Competition between Apple, Inc. (AAPL), Microsoft Corporation (MSFT) and Google (GOOG) has been intense. In an environment where consumer habits are migrating from traditional cell phones to smartphones and from laptops to tablets, the battle between the three technology giants has been predominantly focused on the associated hardware and operating systems: i.e. iPhone vs. Android phones, iPad vs. Surface, etc. ...
The next phase of such battle will move to content and unique services, including applications ("app") and beyond. Such competition has already started with Apple's launch of its own Maps to compete with Google Maps, as well as Apple's Siri which could ultimately pose a threat to Google's search dominance, as outlined in our article of October 17, 2012 "Google's search lead can become Apple's advantage in 5 years".
The traditional designation of a successful consumer technology company as a specialist in either hardware or software is becoming a matter of the past; an integrated product that provides complete unrivaled user experience is where the future lies. It is interesting that when Apple launched such vision in the 1980's, it almost went bankrupt, primarily due to its closed ecosystem. A few decades later, it is the idea of such ecosystem that has fueled Apple's success, while competitors scramble to catch up. This has led Google to launch its own branded cell phones and to purchase Motorola Mobility, Microsoft to launch its first branded PC - the Surface RT tablet, and reports of a pending Microsoft branded smartphone.
The quest for ecosystems inclusive of content and special services places three companies in a possible unusual buyout spotlight: Netflix (NFLX), Research in Motion (RIMM) and Sirius XM Radio (SIRI). It may be easy to realize the value of Netflix's movie content and Sirius' radio programming content to Apple, Google and Microsoft. As for Research in Motion, its value lies in its patent portfolio, corporate and emerging market penetration and the safety of its Blackberry messaging service. Despite the attraction of such services, do such companies offer good value for money for Apple, Google and Microsoft to possibly launch an acquisition bid, or would the price tag associated with such transaction be too expensive to justify the investment?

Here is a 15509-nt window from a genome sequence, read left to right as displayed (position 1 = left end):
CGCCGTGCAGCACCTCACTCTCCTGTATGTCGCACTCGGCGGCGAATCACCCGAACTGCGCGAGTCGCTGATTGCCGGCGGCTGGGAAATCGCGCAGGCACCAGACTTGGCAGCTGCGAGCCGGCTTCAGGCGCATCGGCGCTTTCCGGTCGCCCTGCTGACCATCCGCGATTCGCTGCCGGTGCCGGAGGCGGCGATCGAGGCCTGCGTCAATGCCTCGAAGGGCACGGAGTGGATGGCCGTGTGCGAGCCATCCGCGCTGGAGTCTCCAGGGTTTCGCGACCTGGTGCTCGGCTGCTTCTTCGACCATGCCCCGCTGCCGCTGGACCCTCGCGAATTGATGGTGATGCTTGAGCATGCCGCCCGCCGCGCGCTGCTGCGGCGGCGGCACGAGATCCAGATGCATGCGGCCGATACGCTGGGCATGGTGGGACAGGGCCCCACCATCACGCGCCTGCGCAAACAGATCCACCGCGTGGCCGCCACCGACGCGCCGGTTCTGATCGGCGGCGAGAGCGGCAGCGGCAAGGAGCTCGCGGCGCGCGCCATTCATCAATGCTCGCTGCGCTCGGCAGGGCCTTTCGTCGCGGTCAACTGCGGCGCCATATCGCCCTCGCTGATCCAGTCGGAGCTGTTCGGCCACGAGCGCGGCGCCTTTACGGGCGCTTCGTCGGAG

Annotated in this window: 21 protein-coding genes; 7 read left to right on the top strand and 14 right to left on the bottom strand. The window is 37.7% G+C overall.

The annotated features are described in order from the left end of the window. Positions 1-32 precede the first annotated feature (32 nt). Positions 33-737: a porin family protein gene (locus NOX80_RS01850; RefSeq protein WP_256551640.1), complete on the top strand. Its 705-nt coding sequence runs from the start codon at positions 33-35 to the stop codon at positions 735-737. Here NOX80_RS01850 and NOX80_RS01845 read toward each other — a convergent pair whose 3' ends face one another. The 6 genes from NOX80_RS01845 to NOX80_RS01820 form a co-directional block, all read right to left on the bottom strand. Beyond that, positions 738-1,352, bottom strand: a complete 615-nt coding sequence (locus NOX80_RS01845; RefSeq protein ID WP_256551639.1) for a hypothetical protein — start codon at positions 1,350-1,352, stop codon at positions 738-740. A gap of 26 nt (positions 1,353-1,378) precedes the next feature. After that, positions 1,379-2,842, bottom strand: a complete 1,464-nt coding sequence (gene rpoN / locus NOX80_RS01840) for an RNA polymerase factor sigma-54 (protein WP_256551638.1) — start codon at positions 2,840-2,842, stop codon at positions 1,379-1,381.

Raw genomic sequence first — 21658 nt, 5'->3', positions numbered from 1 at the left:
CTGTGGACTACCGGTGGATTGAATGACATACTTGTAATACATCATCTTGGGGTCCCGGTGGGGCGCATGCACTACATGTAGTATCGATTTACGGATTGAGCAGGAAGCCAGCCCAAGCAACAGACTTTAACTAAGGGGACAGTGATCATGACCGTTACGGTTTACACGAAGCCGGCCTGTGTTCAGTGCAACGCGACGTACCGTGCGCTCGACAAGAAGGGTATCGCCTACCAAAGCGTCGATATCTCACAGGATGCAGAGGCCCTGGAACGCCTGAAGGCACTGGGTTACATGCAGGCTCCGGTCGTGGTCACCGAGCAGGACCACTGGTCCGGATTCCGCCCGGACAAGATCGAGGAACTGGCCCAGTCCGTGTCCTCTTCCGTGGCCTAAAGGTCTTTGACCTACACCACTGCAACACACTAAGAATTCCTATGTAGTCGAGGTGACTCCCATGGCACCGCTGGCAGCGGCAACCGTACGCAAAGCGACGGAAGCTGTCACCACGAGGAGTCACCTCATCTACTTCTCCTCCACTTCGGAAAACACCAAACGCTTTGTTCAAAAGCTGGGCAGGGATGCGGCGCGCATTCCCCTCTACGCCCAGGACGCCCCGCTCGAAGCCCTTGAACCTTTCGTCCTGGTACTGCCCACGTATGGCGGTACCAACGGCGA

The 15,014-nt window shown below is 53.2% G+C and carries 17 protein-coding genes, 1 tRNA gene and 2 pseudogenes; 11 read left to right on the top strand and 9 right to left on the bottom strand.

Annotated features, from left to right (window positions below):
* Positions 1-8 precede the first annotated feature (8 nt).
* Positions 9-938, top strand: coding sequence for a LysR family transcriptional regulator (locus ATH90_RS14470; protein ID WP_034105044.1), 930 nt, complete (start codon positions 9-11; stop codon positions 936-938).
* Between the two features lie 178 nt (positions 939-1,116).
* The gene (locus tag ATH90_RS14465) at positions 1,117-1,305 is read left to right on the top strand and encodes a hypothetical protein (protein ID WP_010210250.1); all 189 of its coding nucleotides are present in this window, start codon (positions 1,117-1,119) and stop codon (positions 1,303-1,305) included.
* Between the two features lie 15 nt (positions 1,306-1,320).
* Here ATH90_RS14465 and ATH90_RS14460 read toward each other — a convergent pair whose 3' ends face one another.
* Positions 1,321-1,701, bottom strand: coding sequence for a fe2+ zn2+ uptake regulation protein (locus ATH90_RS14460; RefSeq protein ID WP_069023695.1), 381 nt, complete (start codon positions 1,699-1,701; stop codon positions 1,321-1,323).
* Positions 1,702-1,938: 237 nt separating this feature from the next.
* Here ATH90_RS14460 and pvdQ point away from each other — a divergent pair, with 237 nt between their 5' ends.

With more than 100,000 DVD titles available through Netflix, it is estimated that its streaming library exceeds 50,000 titles. Such content could be quite valuable to Apple given its rumored future launch of an Apple TV. In addition, such content is also quite valuable to Microsoft, Amazon, Google, and Apple, as tablet users often download such content to watch on their devices.
Netflix currently boasts a market capitalization of about $4.3 billion as of November 1, 2012. It was recently reported that Carl Icahn has accumulated a 10% stake in Netflix, raising speculation for a possible buyout for the company. Despite having over 30 million customers, from a valuation perspective, Netflix is quite expensive. As per our article published October 25, 2012 "10 most shorted NASDAQ-100 stocks; is it time to buy?", Netflix was already trading at a forward P/E ratio in excess of 70 prior to the spike associated with Icahn's announcement.
An outright purchase of Netflix by Apple, Google or Microsoft would not make much sense, as it would probably require a bid in excess of $ 7 billion. With several billion dollars in additional content obligations, a potential bidder such as Apple could simply spend less money to build up its own content as it has done through its iTune service. Hence, although Netflix has been identified as a possible buyout target, we categorize it as an "unusual" target due to its built-in excessive valuation, and the additional investments that would be required to maintain its content.
Sirius XM Radio
Sirius XM Radio is estimated to have over 20 million subscribers drawn to its high quality live radio content. Such content could complement Apple's iTune library enjoyed by millions of iPod users. Similarly, such content would also compliment Google's YouTube service, as well as Microsoft's efforts to beef up its own content.